I returned last week from committee meetings of the Canadian Bar Association (CBA) at their annual meeting in Calgary. Having reached the 6-year maximum term for service on the CBA International Development Committee (IDC), I wanted to mention the IDC’s good work and make readers more generally aware of what that they do (particularly in light of the recent, negative “lawyers are rats” media coverage). There are also a number of ways in which CBA members can get involved.
The mission of the IDC is to promote the rule of law in developing and transitional countries. Their funding for overseas projects comes from external sources, such as the Canadian International Development Agency. There is a small but dedicated internal staff at the CBA but many of their overseas projects involve CBA members who volunteer their time and services. There are a number of current projects being overseen by the IDC, including:
There are also of number of other projects. In particular, the IDC has been quite active in various regions in Africa in the last decade, including being a major partner to supporting a constitutional litigation unit at the Legal Resources Centre in South Africa regarding litigation over right to shelter, the right to privacy, equality for women, the right for children to be free from arbitrary detention and so on.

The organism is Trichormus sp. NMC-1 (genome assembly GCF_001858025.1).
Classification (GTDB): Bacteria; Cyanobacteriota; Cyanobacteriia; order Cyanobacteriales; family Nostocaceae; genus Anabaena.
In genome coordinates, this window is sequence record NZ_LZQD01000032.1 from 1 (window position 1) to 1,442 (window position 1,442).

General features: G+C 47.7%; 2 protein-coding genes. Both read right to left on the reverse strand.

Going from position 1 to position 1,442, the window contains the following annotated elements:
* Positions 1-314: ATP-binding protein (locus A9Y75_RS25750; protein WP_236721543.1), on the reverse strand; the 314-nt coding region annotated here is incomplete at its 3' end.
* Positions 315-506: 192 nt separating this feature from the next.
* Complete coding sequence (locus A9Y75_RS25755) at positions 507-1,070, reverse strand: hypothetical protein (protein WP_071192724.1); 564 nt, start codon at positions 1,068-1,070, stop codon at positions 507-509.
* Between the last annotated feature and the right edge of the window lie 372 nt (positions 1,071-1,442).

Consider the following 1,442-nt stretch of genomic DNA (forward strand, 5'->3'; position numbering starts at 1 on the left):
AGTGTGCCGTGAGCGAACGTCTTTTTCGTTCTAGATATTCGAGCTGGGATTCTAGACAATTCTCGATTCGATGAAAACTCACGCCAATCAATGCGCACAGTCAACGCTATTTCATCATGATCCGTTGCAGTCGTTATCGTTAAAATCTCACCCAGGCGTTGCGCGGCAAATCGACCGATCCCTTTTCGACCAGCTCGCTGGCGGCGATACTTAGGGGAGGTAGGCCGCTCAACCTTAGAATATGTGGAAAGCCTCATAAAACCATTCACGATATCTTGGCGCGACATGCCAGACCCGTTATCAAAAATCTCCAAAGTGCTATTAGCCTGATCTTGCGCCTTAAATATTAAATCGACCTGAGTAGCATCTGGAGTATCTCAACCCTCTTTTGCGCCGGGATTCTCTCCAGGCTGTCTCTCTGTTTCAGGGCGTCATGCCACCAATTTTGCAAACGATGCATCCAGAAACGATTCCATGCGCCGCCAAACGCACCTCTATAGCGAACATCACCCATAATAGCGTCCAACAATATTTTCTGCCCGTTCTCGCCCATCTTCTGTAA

In addition, there was also an excellent internship program that had young Canadian lawyers being placed at NGO’s and legal clinics with some of our partners in Africa and South East Asia, although it appears that funding for that program is in jeopardy.
I was fortunate enough to attend on two missions in Africa; in addition, as a Committee member, it is very rewarding to hear the positive stories from our partners on the concrete and positive impact some of this work is having.
For members of the CBA, you can register on an online resource databank – see the IDC’s “Getting Involved” page (as of last week, though, the databank was being upgraded and was not immediately available).